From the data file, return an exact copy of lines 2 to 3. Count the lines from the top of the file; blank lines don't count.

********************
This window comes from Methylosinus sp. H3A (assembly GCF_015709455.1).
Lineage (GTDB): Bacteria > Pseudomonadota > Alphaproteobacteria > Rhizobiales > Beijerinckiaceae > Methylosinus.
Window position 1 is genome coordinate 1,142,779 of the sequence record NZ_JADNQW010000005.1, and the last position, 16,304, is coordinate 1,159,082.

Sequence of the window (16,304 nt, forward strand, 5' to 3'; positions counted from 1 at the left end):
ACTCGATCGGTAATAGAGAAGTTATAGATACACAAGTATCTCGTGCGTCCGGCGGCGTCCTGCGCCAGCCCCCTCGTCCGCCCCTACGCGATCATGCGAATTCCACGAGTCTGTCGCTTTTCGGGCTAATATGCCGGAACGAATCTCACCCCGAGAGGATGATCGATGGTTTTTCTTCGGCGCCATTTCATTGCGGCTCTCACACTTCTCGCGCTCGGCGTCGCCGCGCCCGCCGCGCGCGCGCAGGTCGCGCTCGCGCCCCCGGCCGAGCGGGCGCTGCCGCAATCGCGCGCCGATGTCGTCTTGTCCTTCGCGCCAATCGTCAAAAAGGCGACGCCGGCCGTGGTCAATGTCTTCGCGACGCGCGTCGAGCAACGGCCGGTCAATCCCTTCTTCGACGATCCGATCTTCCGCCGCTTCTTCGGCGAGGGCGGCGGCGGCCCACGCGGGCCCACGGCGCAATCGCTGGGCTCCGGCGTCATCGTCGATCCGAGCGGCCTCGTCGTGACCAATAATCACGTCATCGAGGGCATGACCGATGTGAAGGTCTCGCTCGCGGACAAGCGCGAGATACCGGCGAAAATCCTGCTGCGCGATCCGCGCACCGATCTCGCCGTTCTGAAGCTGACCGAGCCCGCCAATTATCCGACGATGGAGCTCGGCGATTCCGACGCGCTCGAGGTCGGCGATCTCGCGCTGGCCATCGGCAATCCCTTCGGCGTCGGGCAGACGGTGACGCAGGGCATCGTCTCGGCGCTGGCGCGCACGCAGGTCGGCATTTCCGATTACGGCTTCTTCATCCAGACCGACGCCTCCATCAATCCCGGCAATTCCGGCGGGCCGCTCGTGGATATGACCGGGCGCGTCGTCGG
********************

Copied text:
Lineage (GTDB): Bacteria > Pseudomonadota > Alphaproteobacteria > Rhizobiales > Beijerinckiaceae > Methylosinus.
Window position 1 is genome coordinate 1,142,779 of the sequence record NZ_JADNQW010000005.1, and the last position, 16,304, is coordinate 1,159,082.